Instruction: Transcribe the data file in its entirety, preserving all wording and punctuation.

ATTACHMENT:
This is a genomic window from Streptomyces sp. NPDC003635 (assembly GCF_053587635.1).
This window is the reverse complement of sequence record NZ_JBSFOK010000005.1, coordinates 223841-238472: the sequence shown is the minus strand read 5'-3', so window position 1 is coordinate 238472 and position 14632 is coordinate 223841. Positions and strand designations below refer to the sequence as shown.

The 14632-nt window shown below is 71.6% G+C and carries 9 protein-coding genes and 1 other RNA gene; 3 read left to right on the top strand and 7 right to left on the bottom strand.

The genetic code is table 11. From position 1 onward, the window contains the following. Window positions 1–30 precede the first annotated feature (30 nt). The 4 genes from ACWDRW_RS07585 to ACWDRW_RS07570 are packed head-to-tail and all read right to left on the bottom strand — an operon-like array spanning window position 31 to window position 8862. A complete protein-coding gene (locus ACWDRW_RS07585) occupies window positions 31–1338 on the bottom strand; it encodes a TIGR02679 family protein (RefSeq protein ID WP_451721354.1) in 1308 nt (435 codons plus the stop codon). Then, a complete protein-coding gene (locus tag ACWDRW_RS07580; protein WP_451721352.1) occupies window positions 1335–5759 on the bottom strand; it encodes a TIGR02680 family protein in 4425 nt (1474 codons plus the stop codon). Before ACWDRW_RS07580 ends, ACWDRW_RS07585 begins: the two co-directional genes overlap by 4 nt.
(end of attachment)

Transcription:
This is a genomic window from Streptomyces sp. NPDC003635 (assembly GCF_053587635.1).
This window is the reverse complement of sequence record NZ_JBSFOK010000005.1, coordinates 223841-238472: the sequence shown is the minus strand read 5'-3', so window position 1 is coordinate 238472 and position 14632 is coordinate 223841. Positions and strand designations below refer to the sequence as shown.

The 14632-nt window shown below is 71.6% G+C and carries 9 protein-coding genes and 1 other RNA gene; 3 read left to right on the top strand and 7 right to left on the bottom strand.

The genetic code is table 11. From position 1 onward, the window contains the following. Window positions 1–30 precede the first annotated feature (30 nt). The 4 genes from ACWDRW_RS07585 to ACWDRW_RS07570 are packed head-to-tail and all read right to left on the bottom strand — an operon-like array spanning window position 31 to window position 8862. A complete protein-coding gene (locus ACWDRW_RS07585) occupies window positions 31–1338 on the bottom strand; it encodes a TIGR02679 family protein (RefSeq protein ID WP_451721354.1) in 1308 nt (435 codons plus the stop codon). Then, a complete protein-coding gene (locus tag ACWDRW_RS07580; protein WP_451721352.1) occupies window positions 1335–5759 on the bottom strand; it encodes a TIGR02680 family protein in 4425 nt (1474 codons plus the stop codon). Before ACWDRW_RS07580 ends, ACWDRW_RS07585 begins: the two co-directional genes overlap by 4 nt.